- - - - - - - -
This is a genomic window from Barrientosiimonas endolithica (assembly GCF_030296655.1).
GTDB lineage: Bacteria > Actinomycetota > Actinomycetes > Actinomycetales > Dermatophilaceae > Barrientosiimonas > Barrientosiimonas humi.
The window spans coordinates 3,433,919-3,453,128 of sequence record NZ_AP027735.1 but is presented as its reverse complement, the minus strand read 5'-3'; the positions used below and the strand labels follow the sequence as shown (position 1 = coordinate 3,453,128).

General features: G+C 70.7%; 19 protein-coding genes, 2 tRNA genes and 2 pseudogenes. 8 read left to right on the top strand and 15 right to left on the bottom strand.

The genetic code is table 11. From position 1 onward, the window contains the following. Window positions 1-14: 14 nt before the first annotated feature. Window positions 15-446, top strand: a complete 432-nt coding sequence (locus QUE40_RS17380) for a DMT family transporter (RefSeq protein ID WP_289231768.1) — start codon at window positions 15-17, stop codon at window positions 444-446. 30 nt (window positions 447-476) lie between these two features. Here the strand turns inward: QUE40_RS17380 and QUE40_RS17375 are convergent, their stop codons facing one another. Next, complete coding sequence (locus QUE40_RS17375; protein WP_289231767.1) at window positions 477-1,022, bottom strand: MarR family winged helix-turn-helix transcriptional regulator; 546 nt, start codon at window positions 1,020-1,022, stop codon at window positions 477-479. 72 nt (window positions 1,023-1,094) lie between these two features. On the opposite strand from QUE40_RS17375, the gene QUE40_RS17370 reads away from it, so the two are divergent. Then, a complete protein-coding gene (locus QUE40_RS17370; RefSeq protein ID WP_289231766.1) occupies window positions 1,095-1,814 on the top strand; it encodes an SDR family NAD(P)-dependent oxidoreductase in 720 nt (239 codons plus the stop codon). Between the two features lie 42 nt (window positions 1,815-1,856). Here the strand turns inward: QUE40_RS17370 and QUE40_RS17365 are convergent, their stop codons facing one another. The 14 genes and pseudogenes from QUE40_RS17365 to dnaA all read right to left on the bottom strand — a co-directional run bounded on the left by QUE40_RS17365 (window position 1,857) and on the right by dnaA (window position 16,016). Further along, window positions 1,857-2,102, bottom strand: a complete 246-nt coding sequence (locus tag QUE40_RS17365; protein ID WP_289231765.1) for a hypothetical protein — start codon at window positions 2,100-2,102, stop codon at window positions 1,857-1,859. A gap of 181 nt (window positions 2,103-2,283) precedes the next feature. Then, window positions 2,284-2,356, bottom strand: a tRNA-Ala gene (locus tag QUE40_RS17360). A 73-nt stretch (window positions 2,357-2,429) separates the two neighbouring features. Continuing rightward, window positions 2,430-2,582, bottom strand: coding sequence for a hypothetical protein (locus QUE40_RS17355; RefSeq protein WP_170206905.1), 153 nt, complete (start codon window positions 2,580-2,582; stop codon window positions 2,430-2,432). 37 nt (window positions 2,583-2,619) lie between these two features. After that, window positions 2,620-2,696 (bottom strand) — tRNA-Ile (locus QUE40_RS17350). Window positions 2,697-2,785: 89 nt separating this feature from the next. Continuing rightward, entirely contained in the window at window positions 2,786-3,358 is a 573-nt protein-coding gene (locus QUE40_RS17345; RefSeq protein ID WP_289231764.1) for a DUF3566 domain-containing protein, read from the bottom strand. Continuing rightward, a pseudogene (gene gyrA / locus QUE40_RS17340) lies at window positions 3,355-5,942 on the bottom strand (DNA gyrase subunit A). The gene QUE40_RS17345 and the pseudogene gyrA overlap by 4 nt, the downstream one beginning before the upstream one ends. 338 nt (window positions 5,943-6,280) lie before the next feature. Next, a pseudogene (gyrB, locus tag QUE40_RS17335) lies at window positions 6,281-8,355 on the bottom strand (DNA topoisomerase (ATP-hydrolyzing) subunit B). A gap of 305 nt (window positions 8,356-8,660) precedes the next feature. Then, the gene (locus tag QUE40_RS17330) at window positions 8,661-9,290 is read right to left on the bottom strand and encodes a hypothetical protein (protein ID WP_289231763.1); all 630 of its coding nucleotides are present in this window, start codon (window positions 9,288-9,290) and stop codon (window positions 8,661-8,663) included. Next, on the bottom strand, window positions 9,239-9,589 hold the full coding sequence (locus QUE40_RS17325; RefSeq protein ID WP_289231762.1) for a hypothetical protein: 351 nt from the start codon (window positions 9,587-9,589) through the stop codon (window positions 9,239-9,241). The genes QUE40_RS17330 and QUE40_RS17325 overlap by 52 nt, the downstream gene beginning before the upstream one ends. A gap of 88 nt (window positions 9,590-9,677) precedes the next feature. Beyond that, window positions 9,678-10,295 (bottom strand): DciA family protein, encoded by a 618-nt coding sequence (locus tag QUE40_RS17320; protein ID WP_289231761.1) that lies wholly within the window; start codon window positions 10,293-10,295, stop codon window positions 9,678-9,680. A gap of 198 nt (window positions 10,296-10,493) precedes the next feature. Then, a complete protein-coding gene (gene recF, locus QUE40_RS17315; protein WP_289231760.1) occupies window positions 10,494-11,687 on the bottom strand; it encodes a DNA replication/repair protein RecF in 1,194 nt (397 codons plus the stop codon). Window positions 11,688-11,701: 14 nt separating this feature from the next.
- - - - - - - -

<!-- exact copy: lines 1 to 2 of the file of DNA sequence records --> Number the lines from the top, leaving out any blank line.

This is a genomic window from Barrientosiimonas endolithica (assembly GCF_030296655.1).
GTDB lineage: Bacteria > Actinomycetota > Actinomycetes > Actinomycetales > Dermatophilaceae > Barrientosiimonas > Barrientosiimonas humi.